intuitively confuse increasing their access to resources with increasing the
supply when increasing their access to resources actually decreases the earth’s
This is another way to understand the various mysterious efforts
to reduce the impacts of growth by streamlining and accelerating growth, which
of course multiplies its impacts. It basically means we are not being
self-critical and asking the hard questions. The easiest data to display the
effect with is the world energy/GDP balance:
[I was] just looking for smart people to join our group. After checking out your site, I believe you may be overqualified. Your stuff is brilliant. I found this portion on the market pundits fascinating, from The Bump on a Curve Notepad:
“Well, I’ve been wondering for a long time why the flows of change are so hard for people to see, and do think there’s some kind of “fixed world illusion” to contend with. There’s a list of reasons why we don’t update our information regularly and so miss the flows of change because of that.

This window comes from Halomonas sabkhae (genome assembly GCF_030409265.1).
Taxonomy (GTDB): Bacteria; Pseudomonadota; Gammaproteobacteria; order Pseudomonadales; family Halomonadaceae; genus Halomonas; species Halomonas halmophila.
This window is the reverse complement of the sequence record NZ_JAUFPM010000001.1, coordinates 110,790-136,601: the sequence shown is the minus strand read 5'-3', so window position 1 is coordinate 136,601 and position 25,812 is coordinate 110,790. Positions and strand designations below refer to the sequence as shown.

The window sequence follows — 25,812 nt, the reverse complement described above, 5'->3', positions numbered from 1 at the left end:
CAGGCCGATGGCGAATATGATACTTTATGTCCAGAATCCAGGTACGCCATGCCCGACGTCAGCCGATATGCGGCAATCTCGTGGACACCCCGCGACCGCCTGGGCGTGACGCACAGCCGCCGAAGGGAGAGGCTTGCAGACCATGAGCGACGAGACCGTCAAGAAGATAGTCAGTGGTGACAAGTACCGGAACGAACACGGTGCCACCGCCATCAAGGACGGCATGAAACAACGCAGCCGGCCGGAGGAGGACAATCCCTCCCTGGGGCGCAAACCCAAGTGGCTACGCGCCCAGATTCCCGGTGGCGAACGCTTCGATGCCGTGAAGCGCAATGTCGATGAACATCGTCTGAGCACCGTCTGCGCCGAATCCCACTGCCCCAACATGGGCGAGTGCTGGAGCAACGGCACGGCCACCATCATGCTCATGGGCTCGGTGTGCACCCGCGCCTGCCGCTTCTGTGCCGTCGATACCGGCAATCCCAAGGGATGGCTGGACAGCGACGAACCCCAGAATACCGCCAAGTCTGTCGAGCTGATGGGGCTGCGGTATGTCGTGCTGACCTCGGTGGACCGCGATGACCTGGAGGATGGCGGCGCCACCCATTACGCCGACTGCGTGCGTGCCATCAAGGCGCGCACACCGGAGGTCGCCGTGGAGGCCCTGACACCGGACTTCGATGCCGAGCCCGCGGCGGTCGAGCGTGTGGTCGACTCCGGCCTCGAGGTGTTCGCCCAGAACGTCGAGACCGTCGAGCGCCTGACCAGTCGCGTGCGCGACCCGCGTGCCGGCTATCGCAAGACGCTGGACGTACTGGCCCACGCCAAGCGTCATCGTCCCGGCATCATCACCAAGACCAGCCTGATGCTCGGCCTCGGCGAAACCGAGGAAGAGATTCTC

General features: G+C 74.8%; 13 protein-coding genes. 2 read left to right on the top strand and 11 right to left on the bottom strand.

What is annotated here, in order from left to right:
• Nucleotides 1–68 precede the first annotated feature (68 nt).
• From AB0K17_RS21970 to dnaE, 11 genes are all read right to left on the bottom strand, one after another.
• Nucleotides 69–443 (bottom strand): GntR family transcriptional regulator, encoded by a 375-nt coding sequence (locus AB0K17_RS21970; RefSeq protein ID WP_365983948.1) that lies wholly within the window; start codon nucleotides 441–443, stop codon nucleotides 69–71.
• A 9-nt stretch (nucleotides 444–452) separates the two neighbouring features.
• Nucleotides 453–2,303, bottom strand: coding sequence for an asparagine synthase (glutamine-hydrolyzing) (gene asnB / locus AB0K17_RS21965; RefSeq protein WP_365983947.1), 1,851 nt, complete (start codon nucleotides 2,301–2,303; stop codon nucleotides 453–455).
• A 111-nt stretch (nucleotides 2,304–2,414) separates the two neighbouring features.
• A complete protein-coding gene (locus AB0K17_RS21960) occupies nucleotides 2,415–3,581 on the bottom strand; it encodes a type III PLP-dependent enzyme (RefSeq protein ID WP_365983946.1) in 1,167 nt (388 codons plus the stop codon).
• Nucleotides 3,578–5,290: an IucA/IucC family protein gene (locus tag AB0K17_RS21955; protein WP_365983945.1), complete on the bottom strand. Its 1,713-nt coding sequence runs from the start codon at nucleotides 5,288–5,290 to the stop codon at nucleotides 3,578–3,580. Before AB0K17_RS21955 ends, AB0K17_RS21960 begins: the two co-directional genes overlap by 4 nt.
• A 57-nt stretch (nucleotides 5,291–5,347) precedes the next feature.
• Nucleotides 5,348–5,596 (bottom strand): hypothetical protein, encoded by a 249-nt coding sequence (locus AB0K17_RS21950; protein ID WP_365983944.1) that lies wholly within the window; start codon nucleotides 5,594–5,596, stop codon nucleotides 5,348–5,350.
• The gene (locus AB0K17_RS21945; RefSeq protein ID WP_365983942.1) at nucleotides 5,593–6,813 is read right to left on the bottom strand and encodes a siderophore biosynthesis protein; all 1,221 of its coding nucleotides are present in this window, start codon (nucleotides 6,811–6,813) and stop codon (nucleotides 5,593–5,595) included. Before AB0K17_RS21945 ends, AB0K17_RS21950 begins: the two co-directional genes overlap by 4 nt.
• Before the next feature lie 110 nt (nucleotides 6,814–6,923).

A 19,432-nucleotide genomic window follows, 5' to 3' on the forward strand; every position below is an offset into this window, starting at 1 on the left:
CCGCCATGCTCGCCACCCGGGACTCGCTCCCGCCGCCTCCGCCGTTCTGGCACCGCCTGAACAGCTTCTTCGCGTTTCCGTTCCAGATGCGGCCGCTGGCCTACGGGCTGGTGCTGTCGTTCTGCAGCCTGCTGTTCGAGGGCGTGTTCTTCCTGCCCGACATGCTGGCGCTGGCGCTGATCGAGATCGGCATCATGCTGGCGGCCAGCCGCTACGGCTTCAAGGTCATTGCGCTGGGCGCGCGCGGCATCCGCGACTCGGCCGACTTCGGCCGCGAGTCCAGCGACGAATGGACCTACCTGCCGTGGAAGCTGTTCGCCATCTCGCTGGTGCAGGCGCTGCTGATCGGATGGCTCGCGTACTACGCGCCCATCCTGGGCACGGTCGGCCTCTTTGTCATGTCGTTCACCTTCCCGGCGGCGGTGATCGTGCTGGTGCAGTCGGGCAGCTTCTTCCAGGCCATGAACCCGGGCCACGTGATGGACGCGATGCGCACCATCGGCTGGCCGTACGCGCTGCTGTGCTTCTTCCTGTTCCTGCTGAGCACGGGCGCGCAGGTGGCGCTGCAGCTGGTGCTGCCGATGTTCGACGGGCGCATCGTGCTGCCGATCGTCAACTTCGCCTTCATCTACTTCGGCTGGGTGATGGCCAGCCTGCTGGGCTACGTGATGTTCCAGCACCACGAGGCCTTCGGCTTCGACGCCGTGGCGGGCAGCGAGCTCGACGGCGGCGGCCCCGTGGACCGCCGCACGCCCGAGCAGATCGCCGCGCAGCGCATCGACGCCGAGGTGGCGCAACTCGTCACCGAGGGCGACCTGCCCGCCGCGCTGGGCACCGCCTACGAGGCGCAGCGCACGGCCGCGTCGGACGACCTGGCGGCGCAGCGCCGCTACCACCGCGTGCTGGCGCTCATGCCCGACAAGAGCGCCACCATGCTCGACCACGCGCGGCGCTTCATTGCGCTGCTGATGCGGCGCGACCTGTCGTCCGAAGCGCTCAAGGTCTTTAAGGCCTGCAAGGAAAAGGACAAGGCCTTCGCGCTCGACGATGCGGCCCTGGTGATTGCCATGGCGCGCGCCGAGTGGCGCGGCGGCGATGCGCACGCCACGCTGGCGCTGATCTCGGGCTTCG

It’s a little speculative, but another detail caught my attention recently, that even when repeated changes in “normal” are quite dramatic, people often only have to “sleep on it” to readjust and see even very short lived situations as if they were permanent and a brand new permanent “normal”.
Nearly every pundit and media source from 2007 to the present has radically changed their stories about the economic collapse nearly every week… for example. They always seeming very comfortable with the “ever present” finality of their quickly changing stories. It’s like there’s a “reset button” that they all keep using, in their sleep, that completely hides the facts of accelerating change. Continue reading Noticing change, through the fixed world illusion→
New object oriented natural science for working with natural systems.